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SENER develops the hold down and release actuator for the ATHENA telescope mirror

(13 March 2019 - SENER) SENER has signed a contract with the European Space Agency (ESA) to design, manufacture and test a prototype of the HDRA (Hold Down and Release Actuator) mechanism for the ATHENA (Advanced Telescope for High Energy Astrophysics) telescope mirror. ATHENA is a scientific mission from ESA to find answers to major scientific questions about how galaxy groups and black holes form.

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(courtesy: SENER)

In practice, the probe is a huge, 12-meter X-ray telescope that facilitates the study of phenomena such as gamma-ray bursts, magnetic interactions between extrasolar planets and their stars, the gasses surrounding galaxy groups, the auroras of Jupiter, and comets in our solar system.

The contract signed by SENER implies the design, manufacture and test of a prototype of the HDRA (Hold Down and Release Actuator) mechanism, which purpose is to ensure that the telescope mirror, of great dimensions, remains immobilized until the probe is in the correct orbit.

To this end, in the design of the mechanism SENER will be using as a fundamental component a version of the family of non-explosive release devices called NEReA (Non Explosive Release Actuator), which has been developed entirely by SENER with its own technology and is currently in the qualification phase.This is the second contract that SENER carries out for this mission, after developing the Instrument Selection Mechanism (ISM) - based on a SENER patent – that allows ATHENA telescope to use two instruments working with just one large mirror, which is not a common solution.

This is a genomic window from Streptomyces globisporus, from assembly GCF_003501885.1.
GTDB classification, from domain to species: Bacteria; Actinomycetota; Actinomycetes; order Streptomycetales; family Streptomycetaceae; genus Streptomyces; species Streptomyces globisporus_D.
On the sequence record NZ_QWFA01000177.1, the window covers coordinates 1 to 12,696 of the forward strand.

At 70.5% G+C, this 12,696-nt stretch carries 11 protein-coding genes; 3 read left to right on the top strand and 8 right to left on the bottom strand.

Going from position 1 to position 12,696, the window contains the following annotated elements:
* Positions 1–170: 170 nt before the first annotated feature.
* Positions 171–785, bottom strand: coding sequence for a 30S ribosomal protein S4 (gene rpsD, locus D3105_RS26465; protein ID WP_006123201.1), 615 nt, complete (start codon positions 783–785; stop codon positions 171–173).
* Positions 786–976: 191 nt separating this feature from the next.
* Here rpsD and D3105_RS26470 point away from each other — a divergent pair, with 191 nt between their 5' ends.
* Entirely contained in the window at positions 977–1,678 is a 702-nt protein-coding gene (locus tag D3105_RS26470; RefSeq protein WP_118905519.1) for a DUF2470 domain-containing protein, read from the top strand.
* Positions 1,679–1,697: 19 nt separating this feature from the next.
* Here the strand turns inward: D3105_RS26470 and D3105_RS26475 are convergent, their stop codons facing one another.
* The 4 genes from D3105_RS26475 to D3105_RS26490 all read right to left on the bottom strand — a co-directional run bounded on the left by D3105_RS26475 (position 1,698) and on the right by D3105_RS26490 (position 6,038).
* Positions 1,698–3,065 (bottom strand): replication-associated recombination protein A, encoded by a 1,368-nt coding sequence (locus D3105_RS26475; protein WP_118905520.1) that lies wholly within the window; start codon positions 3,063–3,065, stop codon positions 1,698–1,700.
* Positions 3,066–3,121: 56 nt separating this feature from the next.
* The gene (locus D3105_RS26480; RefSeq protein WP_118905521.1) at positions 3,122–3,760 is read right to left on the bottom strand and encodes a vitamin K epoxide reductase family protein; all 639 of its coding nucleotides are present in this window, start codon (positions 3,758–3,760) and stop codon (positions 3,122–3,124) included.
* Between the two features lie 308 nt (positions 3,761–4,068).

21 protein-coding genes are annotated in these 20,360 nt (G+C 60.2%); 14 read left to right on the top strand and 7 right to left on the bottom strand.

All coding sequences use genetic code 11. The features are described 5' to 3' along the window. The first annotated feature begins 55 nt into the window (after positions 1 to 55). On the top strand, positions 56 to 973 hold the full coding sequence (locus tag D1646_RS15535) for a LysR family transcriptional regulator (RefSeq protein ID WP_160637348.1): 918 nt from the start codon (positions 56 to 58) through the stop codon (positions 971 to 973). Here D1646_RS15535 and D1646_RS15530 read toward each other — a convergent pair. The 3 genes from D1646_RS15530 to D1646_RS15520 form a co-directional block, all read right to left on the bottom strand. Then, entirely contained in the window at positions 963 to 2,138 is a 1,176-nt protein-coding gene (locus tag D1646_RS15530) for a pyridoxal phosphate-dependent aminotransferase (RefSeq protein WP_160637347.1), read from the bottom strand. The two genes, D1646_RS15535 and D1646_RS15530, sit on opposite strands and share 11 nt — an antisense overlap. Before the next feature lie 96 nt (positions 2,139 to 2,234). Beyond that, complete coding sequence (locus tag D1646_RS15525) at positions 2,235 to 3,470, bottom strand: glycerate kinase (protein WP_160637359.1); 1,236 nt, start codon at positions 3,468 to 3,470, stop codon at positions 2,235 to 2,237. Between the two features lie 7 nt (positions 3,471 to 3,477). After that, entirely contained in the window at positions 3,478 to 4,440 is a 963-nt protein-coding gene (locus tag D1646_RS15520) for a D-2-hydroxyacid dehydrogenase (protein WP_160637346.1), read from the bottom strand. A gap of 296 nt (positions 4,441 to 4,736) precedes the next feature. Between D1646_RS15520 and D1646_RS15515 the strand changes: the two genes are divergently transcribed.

The ATHENA spacecraft carries two independent instruments; a spectrometer (X-IFU) and an imager (Wide Field Imager, WFI) which will share a single focal point provided by a single X-ray telescope.

ATHENA is the second L-class (Large) mission under the European Space Agency’s 'Space Vision' scientific program and the launch of the probe is planned for 2028.

The SENER group has been, for more than 50 years, a top-tier supplier of electromechanical components and systems, navigation systems (GNC/AOCS), communications, astronomy and optics systems for Space, and it is currently participating in the main programs of ESA and NASA (including, in addition to those already mentioned, Hubble, Galileo, Rosetta, Gaia, Herschel and Planck, IXV, Proba 3, BepiColombo, Solar Orbiter, JUICE, Euclid and ExoMars 2020) and of the European Southern Observatory (ESO). The group stands out as one of the leading suppliers for the ESA's science programs, for its engineering contributions.